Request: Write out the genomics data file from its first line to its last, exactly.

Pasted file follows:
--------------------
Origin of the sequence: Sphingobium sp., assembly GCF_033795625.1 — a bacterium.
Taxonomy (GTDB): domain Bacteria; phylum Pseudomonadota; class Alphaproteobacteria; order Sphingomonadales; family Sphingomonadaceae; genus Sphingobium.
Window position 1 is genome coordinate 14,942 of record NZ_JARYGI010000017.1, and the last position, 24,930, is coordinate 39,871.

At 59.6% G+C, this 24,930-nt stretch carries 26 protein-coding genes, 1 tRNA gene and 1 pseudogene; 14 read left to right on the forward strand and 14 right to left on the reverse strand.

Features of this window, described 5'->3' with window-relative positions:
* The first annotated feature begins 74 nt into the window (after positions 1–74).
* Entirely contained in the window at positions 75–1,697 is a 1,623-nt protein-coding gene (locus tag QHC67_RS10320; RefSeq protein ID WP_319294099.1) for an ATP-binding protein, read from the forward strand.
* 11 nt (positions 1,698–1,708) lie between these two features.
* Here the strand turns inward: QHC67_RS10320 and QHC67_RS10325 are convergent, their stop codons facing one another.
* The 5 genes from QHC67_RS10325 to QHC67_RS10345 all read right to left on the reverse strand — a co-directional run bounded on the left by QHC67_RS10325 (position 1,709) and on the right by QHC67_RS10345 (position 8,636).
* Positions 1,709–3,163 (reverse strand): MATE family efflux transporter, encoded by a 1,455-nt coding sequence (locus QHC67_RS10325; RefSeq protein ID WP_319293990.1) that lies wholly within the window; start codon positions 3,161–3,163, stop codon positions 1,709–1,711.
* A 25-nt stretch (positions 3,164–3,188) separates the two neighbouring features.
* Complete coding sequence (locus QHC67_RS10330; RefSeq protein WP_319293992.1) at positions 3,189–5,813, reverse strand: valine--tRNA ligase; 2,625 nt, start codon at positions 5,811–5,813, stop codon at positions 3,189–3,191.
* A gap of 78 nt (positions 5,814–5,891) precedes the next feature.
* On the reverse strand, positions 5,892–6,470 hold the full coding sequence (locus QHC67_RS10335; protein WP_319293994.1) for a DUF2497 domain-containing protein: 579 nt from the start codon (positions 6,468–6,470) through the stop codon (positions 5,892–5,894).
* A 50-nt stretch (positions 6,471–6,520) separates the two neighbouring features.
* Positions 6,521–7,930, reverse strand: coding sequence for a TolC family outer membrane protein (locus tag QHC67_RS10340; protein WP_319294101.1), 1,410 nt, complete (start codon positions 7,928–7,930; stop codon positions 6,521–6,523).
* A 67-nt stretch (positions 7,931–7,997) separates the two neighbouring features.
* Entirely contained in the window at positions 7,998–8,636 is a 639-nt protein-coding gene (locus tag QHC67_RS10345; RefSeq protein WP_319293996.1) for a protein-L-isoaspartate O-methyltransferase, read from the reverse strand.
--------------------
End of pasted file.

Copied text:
Origin of the sequence: Sphingobium sp., assembly GCF_033795625.1 — a bacterium.
Taxonomy (GTDB): domain Bacteria; phylum Pseudomonadota; class Alphaproteobacteria; order Sphingomonadales; family Sphingomonadaceae; genus Sphingobium.
Window position 1 is genome coordinate 14,942 of record NZ_JARYGI010000017.1, and the last position, 24,930, is coordinate 39,871.

At 59.6% G+C, this 24,930-nt stretch carries 26 protein-coding genes, 1 tRNA gene and 1 pseudogene; 14 read left to right on the forward strand and 14 right to left on the reverse strand.

Features of this window, described 5'->3' with window-relative positions:
* The first annotated feature begins 74 nt into the window (after positions 1–74).
* Entirely contained in the window at positions 75–1,697 is a 1,623-nt protein-coding gene (locus tag QHC67_RS10320; RefSeq protein ID WP_319294099.1) for an ATP-binding protein, read from the forward strand.
* 11 nt (positions 1,698–1,708) lie between these two features.
* Here the strand turns inward: QHC67_RS10320 and QHC67_RS10325 are convergent, their stop codons facing one another.
* The 5 genes from QHC67_RS10325 to QHC67_RS10345 all read right to left on the reverse strand — a co-directional run bounded on the left by QHC67_RS10325 (position 1,709) and on the right by QHC67_RS10345 (position 8,636).
* Positions 1,709–3,163 (reverse strand): MATE family efflux transporter, encoded by a 1,455-nt coding sequence (locus QHC67_RS10325; RefSeq protein ID WP_319293990.1) that lies wholly within the window; start codon positions 3,161–3,163, stop codon positions 1,709–1,711.
* A 25-nt stretch (positions 3,164–3,188) separates the two neighbouring features.
* Complete coding sequence (locus QHC67_RS10330; RefSeq protein WP_319293992.1) at positions 3,189–5,813, reverse strand: valine--tRNA ligase; 2,625 nt, start codon at positions 5,811–5,813, stop codon at positions 3,189–3,191.
* A gap of 78 nt (positions 5,814–5,891) precedes the next feature.
* On the reverse strand, positions 5,892–6,470 hold the full coding sequence (locus QHC67_RS10335; protein WP_319293994.1) for a DUF2497 domain-containing protein: 579 nt from the start codon (positions 6,468–6,470) through the stop codon (positions 5,892–5,894).
* A 50-nt stretch (positions 6,471–6,520) separates the two neighbouring features.
* Positions 6,521–7,930, reverse strand: coding sequence for a TolC family outer membrane protein (locus tag QHC67_RS10340; protein WP_319294101.1), 1,410 nt, complete (start codon positions 7,928–7,930; stop codon positions 6,521–6,523).
* A 67-nt stretch (positions 7,931–7,997) separates the two neighbouring features.
* Entirely contained in the window at positions 7,998–8,636 is a 639-nt protein-coding gene (locus tag QHC67_RS10345; RefSeq protein WP_319293996.1) for a protein-L-isoaspartate O-methyltransferase, read from the reverse strand.